<role-expression>. The current object set is determined by the object of the perspective.
||Add a value to the list of values for SomePropertyType. It is an error if the type of
||Remove the value from the list of values for SomePropertyType. It is an error if the type of
||Completely replace all values of
||Completely remove all values of
Creating a context is different from creating a role. It is not possible to create a role instance without immediately inserting it into a context. However, it is entirely possible to create a context without binding it into some other context. This is not useful, however. So why not immediately bind a new context instance? Because it is not obvious where, as a context instance may be bound in multiple contexts. A role instance, however, is always bound in just a single context. See the assignment section above on how to create a role instance.
||Create a new instance of
Combine a context creation expression with a role binding expression like this:
Perspectives has a mechanism to extend the language with external functions. These functions should be thought of as external with respect to the core language. Such functions are defined in namespaces and added through modules that are compiled with the PDR. One can call them through the use of two keywords:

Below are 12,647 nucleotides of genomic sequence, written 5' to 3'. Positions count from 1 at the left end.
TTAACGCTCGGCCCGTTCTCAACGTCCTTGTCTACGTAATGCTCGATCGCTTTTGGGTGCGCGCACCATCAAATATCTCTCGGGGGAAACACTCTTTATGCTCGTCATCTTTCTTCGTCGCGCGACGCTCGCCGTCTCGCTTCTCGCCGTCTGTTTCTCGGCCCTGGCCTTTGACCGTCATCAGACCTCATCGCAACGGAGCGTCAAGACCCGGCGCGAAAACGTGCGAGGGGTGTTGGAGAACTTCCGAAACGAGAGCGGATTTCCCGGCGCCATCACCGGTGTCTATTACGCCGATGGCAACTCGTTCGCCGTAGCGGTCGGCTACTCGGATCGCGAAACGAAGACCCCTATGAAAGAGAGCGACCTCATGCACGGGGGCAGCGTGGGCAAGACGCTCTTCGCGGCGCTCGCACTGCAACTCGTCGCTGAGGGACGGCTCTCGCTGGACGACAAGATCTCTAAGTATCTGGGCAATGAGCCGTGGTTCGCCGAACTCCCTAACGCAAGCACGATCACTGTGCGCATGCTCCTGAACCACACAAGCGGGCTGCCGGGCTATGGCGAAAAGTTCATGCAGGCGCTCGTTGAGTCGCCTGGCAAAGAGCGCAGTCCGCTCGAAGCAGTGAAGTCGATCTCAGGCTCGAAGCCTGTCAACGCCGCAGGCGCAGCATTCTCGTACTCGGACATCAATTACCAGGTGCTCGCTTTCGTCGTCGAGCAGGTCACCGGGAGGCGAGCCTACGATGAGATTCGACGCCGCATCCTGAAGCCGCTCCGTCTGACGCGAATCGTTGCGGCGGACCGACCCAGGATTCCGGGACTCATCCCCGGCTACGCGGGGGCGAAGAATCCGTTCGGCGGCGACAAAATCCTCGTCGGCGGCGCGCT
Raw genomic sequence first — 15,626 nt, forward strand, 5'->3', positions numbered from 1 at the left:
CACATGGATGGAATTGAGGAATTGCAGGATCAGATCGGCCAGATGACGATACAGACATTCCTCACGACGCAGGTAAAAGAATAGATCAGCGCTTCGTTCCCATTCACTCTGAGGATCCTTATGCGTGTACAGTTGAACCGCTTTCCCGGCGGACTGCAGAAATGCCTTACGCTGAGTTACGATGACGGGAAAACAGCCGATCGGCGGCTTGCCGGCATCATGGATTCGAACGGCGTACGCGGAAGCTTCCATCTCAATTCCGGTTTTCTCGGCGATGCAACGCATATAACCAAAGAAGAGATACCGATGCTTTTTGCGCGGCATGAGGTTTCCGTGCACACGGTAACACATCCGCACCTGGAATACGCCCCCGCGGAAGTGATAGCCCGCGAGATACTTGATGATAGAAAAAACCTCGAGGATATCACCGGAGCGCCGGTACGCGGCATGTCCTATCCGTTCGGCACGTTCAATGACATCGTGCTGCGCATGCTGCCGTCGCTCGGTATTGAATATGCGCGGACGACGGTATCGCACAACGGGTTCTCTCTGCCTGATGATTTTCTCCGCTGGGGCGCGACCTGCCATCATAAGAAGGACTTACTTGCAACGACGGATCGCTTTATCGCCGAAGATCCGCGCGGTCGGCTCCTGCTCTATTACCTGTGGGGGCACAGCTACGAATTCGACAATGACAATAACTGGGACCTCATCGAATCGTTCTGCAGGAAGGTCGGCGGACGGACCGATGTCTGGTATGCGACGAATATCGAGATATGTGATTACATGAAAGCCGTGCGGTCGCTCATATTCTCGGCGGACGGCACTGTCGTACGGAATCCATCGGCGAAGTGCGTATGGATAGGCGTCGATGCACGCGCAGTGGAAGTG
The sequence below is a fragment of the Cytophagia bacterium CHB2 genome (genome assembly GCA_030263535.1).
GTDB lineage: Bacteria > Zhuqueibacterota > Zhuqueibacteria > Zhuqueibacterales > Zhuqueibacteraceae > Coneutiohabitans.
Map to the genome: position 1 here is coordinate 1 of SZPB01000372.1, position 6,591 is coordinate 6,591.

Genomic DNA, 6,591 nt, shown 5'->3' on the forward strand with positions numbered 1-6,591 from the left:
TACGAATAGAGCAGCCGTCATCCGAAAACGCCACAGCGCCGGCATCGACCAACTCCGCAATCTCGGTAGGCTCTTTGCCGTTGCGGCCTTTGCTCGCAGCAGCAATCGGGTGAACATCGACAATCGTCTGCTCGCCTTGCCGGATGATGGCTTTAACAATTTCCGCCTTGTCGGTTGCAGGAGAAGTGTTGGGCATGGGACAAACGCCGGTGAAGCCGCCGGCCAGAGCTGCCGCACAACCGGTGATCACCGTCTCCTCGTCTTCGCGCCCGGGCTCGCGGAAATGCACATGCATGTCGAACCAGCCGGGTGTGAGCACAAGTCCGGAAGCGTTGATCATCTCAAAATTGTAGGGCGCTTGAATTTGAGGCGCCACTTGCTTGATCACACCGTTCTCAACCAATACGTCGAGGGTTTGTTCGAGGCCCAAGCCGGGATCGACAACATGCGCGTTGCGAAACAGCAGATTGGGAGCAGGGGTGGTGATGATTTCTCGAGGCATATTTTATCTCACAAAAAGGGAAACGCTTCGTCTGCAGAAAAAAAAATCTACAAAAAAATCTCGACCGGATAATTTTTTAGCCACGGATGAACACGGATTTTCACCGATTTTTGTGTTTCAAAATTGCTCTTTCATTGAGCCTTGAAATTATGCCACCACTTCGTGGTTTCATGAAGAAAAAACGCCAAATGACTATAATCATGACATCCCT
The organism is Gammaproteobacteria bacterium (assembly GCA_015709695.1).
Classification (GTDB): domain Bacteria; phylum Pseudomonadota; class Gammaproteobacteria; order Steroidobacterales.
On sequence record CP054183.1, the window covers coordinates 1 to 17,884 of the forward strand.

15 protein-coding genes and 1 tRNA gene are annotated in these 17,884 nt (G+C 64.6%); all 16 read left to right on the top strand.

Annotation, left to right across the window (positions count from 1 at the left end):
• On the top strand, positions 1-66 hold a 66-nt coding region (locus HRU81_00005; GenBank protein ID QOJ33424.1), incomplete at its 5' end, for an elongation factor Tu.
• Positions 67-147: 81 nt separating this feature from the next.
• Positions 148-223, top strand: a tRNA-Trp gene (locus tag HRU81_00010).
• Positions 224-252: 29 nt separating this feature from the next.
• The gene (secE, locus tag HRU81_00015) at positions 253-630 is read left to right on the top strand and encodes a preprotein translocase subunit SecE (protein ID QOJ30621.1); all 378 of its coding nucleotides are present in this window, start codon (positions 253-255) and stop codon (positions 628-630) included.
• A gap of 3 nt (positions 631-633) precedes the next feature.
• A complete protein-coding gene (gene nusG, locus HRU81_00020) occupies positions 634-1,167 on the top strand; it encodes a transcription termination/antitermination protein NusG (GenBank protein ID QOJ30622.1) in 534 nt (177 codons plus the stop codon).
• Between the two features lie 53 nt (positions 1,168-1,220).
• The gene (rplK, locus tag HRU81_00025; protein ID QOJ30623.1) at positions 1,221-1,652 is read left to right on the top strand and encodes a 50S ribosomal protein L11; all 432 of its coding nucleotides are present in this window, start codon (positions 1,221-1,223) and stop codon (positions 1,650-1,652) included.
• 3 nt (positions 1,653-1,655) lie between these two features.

callExternalallows one to create a Role or Property that is computed by an external function;
callEffectallows one to make changes to the Perspectives state by calling an external function.
For example, this ContextRole declaration:
adds a Role that is computed by the function Models in the module identified by the (standard) prefix
model:Couchdb. As another example, consider this statement in the then-part of a rule:
This external function loads a model file from an Url and adds it to the local store of model files in Couchdb.
The general form for calling these functions and statements is
qualifiedName( <expression>* ), where each argument must be provided by ordinary Perspectives expressions (as detailed below).
A view is merely a list of properties.
It is an error if
AnotherProperty are not the identifiers of Properties.
Expressions have a highly recursive structure. They are built from three primary forms: (assignments are not expressions!):
Here is the full expression syntax:
Operator precedence is ruled by weights for each operator. Parentheses can be used to override these precedences.
Note that the unary operators
available have lower precedence than any of these binary operators. For example,
not is always applied to the entire expression behind it. So if that expression is a conjunction, it is applied to the entire conjunction - not to its left term!
is the same as
Strings, Numbers, Booleans and DateTime values are written as follows:
|"a string"||A string should be enclosed in quotes. Any character can be inside a string, that is not a double quote, a backslash or an ampersand. Escape character sequences are allowed, too, but they are not documented here. We refer to the source code of Text.Parsing.Parser.Token|
|true, false||These are the entire population of the Boolean type.|
|123||Number representation has yet to be decided on. Right now only integers can be used.|
Copyright 2019 Joop Ringelberg and Cor Baars